The Overlords appeared suddenly over every city — intellectually, technologically, and militarily superior to humankind. Benevolent, they made few demands: unify earth, eliminate poverty, and end war. With little rebellion, humankind agreed, and a golden age began. But at what cost? With the advent of peace, man ceases to strive for creative greatness, and a malaise settles over the human race. To those who resist, it becomes evident that the Overlords have an agenda of their own. As civilization approaches the crossroads, will the Overlords spell the end for humankind … or the beginning?
The latest book I just finished was Arthur C. Clarke’s classic “<a href=”https://www.amazon.com/Childhoods-End-Del-Rey-Impact/dp/0345444051/175-8959758-0201461/ref=as_li_ss_tl?ie=UTF8&&&&ref_=as_li_ss_tl&&linkCode=ll1&tag=chmod64409-20&linkId=024c2bc7f417adf33a07fe59c4311ef4&language=en_US” rel=Nofollow”>Childhood’s End.” Like a few of the other books I’ve read lately, I picked this up as a recommendation from Leo Laporte and Steve Gibson on their Security Now! podcast (it was their Audible pick-of-the-week back in episode #172).
I’ve decided I’m pretty bad at writing these kind of reviews. I can think of all sorts of things to write about while I’m reading, but then when I’m done and it’s time to actually put words down, I come up empty. There are plenty of reviews of these books out there, so what’s the use of another one from me? I’ll just stick to my random thoughts and observations.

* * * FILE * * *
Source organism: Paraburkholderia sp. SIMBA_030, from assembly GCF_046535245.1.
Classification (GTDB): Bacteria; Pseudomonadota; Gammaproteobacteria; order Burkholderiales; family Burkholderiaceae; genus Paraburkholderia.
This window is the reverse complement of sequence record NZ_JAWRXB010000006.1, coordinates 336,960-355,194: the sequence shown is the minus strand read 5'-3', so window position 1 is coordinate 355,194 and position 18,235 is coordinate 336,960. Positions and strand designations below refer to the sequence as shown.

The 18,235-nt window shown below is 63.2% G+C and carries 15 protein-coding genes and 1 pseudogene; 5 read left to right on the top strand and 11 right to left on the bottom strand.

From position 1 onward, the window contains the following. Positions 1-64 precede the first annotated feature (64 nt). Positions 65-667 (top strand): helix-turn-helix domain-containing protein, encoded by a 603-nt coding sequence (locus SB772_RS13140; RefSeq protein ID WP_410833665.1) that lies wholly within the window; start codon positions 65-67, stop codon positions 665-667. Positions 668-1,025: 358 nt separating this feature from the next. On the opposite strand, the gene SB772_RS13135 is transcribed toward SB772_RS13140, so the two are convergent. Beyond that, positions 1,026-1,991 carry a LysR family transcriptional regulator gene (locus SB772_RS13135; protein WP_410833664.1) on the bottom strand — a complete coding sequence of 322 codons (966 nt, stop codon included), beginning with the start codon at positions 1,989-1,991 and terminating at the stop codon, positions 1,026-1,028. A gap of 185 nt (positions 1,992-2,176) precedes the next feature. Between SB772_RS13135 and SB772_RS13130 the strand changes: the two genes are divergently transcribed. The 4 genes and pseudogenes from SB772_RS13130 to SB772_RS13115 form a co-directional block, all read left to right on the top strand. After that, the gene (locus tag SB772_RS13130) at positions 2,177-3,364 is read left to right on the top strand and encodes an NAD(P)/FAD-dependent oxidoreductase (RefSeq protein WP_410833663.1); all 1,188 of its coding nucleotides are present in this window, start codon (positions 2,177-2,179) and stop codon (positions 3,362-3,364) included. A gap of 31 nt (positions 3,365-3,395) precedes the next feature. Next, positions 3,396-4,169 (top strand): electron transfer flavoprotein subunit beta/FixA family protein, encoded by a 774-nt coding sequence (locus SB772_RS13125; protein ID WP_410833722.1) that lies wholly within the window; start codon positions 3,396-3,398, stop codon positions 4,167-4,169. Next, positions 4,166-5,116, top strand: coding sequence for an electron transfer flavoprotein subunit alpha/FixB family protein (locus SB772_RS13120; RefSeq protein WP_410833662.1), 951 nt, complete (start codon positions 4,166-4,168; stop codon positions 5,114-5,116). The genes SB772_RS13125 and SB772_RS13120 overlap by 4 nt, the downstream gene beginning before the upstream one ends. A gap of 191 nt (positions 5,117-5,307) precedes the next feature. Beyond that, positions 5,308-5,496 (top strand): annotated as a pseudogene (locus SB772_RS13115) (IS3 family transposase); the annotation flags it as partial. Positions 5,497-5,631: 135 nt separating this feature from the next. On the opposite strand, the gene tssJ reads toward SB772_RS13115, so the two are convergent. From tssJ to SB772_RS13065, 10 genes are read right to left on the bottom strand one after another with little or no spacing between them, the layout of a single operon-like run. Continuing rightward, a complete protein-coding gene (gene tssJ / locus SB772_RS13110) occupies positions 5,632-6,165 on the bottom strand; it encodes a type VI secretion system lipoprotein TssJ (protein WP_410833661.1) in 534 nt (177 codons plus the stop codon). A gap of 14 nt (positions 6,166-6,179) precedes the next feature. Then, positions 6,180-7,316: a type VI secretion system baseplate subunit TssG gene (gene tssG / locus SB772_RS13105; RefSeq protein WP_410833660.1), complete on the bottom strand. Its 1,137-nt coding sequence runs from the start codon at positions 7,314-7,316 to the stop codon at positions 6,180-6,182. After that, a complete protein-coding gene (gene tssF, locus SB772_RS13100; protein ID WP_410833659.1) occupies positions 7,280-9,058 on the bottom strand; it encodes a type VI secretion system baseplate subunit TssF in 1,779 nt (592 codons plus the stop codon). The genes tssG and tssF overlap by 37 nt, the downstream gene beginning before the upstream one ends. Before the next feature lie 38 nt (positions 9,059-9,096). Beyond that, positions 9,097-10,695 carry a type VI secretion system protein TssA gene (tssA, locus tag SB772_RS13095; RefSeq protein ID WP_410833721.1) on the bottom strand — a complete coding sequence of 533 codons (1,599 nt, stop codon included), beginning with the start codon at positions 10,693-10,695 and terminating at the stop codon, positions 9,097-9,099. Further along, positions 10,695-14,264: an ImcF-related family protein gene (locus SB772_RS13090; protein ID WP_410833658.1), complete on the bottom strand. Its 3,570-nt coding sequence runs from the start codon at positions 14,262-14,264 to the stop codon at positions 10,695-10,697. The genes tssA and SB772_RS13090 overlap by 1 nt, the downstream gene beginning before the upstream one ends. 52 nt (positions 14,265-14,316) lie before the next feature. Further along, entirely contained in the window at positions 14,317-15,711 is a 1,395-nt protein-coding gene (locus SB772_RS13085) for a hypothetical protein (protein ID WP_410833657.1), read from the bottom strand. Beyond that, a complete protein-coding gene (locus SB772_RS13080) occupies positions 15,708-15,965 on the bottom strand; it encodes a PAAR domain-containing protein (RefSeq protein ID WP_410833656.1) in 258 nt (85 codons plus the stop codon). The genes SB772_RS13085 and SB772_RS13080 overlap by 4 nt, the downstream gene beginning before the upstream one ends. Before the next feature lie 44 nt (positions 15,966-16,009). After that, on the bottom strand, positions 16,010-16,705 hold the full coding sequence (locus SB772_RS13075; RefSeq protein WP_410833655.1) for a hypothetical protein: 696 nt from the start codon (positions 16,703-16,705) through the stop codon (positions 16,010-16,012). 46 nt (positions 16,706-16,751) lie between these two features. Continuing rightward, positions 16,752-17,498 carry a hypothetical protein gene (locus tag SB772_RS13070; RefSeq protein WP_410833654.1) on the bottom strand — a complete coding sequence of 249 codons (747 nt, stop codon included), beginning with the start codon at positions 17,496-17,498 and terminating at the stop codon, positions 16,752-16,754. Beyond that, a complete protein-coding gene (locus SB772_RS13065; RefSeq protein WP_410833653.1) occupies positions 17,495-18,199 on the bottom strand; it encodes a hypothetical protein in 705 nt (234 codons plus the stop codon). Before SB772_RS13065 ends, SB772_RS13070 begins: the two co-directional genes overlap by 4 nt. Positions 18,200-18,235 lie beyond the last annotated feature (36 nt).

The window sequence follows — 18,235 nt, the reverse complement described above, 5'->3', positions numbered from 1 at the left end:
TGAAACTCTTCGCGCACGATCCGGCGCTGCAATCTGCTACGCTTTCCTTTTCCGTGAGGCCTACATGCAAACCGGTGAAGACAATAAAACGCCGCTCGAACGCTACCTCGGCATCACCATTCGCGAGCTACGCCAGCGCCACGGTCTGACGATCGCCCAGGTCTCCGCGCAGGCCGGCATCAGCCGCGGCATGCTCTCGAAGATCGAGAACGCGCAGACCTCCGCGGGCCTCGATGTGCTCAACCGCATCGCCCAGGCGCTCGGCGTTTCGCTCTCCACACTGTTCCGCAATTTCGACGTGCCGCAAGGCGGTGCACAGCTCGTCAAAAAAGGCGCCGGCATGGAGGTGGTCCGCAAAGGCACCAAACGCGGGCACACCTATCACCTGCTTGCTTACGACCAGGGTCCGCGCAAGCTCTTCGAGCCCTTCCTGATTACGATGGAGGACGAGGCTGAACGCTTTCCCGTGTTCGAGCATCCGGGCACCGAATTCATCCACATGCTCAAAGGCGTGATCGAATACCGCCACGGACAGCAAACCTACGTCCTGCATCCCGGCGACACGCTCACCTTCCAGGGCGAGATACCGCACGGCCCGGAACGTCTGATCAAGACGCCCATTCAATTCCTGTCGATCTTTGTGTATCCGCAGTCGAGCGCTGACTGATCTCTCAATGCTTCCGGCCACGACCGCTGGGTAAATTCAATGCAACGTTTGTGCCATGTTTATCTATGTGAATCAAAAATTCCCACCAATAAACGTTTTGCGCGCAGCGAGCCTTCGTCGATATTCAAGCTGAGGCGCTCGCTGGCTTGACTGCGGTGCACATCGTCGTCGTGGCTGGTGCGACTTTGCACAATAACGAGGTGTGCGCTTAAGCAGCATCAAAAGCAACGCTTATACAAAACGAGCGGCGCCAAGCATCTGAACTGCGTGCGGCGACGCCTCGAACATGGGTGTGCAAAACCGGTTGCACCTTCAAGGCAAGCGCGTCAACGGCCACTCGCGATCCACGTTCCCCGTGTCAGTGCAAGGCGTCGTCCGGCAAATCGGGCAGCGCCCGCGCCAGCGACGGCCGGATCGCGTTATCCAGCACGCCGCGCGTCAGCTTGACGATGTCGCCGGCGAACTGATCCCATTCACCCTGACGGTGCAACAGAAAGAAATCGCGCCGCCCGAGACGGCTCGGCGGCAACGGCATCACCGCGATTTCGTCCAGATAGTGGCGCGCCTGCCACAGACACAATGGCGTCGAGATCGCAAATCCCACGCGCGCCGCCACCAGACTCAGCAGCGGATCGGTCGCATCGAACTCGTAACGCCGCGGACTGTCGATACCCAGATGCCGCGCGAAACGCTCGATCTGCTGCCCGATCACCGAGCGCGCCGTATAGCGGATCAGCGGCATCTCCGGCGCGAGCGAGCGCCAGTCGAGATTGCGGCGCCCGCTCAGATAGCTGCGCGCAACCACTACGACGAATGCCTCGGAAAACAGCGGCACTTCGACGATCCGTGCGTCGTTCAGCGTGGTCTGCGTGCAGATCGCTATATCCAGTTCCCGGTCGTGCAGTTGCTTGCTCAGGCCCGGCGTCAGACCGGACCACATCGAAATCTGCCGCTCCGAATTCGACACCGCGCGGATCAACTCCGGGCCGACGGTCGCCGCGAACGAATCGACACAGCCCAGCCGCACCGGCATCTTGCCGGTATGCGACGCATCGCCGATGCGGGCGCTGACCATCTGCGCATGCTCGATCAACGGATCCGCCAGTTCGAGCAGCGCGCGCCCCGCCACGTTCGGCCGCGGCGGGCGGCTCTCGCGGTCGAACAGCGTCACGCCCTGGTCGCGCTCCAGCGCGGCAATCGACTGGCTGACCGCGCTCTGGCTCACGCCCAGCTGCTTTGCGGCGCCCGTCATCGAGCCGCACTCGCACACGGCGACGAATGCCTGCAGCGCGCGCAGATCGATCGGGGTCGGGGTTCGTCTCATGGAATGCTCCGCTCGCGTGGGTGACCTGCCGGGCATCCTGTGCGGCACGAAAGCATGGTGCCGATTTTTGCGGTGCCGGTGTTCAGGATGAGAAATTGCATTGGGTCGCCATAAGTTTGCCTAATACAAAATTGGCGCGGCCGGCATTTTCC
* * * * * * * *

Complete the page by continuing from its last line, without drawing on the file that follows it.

I saw a lot of things in Clarke’s book that might have influenced later works, such as:
- In the opening pages, enormous spaceships suddenly appear over every major city of the planet. Picture the opening sequence of “Independence Day” (Clarke even mentions that in his Foreword).
- In the second part (“The Golden Age”) there is a community of people living on the remote island of New Athens who are trying to bring the creative arts back from its pre-Overlords heyday (basically a new age commune). This reminded me a lot of the Dharma Initiative in “Lost.”
Here’s one of my favorite passages from the book (I actually marked the page when I read it so I would remember to mention it here):
Do you realize that every day something like five hundred hours of radio and TV pour out over the various channels? If you went without sleep and did nothing else, you could follow less than a twentieth of the entertainment that’s available at the turn of a switch! No wonder that people are becoming passive sponges — absorbing but never creating. Did you know that the average viewing time per person is now three hours a day? Soon people won’t be living their own lives anymore. It will be a full-time job keeping up with the various family serials on TV!
Keep in mind that was written in 1952. Today, of course, the average daily viewing time is much higher (we have DVRs, cell phones, the internet, etc.) making that last line more true than ever.